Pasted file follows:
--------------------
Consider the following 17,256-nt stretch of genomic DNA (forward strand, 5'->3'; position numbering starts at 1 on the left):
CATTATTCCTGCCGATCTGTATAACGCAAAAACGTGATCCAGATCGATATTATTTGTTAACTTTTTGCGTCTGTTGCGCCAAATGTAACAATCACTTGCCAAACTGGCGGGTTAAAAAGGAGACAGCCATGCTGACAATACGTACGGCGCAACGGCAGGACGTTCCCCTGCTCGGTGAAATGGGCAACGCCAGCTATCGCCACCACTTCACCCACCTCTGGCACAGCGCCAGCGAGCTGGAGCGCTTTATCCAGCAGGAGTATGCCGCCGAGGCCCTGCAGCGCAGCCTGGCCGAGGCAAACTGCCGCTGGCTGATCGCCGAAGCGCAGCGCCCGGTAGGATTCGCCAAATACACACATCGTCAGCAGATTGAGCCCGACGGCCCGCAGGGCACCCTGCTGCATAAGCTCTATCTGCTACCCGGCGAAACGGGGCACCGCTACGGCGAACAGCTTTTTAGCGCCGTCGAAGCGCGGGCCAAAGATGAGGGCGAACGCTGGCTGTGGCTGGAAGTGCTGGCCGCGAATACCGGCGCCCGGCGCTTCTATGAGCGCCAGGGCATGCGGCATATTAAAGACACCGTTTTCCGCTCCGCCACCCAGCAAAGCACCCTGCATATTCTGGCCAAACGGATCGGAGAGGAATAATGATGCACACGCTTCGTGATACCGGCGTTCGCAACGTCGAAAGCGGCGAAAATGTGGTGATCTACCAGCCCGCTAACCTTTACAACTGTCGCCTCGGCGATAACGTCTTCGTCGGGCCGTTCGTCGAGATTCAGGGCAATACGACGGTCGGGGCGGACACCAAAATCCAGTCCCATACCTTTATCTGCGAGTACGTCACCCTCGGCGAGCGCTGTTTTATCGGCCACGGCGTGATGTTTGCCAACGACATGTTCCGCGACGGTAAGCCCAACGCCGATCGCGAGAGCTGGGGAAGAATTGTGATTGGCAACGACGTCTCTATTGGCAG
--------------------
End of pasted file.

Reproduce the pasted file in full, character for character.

Consider the following 17,256-nt stretch of genomic DNA (forward strand, 5'->3'; position numbering starts at 1 on the left):
CATTATTCCTGCCGATCTGTATAACGCAAAAACGTGATCCAGATCGATATTATTTGTTAACTTTTTGCGTCTGTTGCGCCAAATGTAACAATCACTTGCCAAACTGGCGGGTTAAAAAGGAGACAGCCATGCTGACAATACGTACGGCGCAACGGCAGGACGTTCCCCTGCTCGGTGAAATGGGCAACGCCAGCTATCGCCACCACTTCACCCACCTCTGGCACAGCGCCAGCGAGCTGGAGCGCTTTATCCAGCAGGAGTATGCCGCCGAGGCCCTGCAGCGCAGCCTGGCCGAGGCAAACTGCCGCTGGCTGATCGCCGAAGCGCAGCGCCCGGTAGGATTCGCCAAATACACACATCGTCAGCAGATTGAGCCCGACGGCCCGCAGGGCACCCTGCTGCATAAGCTCTATCTGCTACCCGGCGAAACGGGGCACCGCTACGGCGAACAGCTTTTTAGCGCCGTCGAAGCGCGGGCCAAAGATGAGGGCGAACGCTGGCTGTGGCTGGAAGTGCTGGCCGCGAATACCGGCGCCCGGCGCTTCTATGAGCGCCAGGGCATGCGGCATATTAAAGACACCGTTTTCCGCTCCGCCACCCAGCAAAGCACCCTGCATATTCTGGCCAAACGGATCGGAGAGGAATAATGATGCACACGCTTCGTGATACCGGCGTTCGCAACGTCGAAAGCGGCGAAAATGTGGTGATCTACCAGCCCGCTAACCTTTACAACTGTCGCCTCGGCGATAACGTCTTCGTCGGGCCGTTCGTCGAGATTCAGGGCAATACGACGGTCGGGGCGGACACCAAAATCCAGTCCCATACCTTTATCTGCGAGTACGTCACCCTCGGCGAGCGCTGTTTTATCGGCCACGGCGTGATGTTTGCCAACGACATGTTCCGCGACGGTAAGCCCAACGCCGATCGCGAGAGCTGGGGAAGAATTGTGATTGGCAACGACGTCTCTATTGGCAG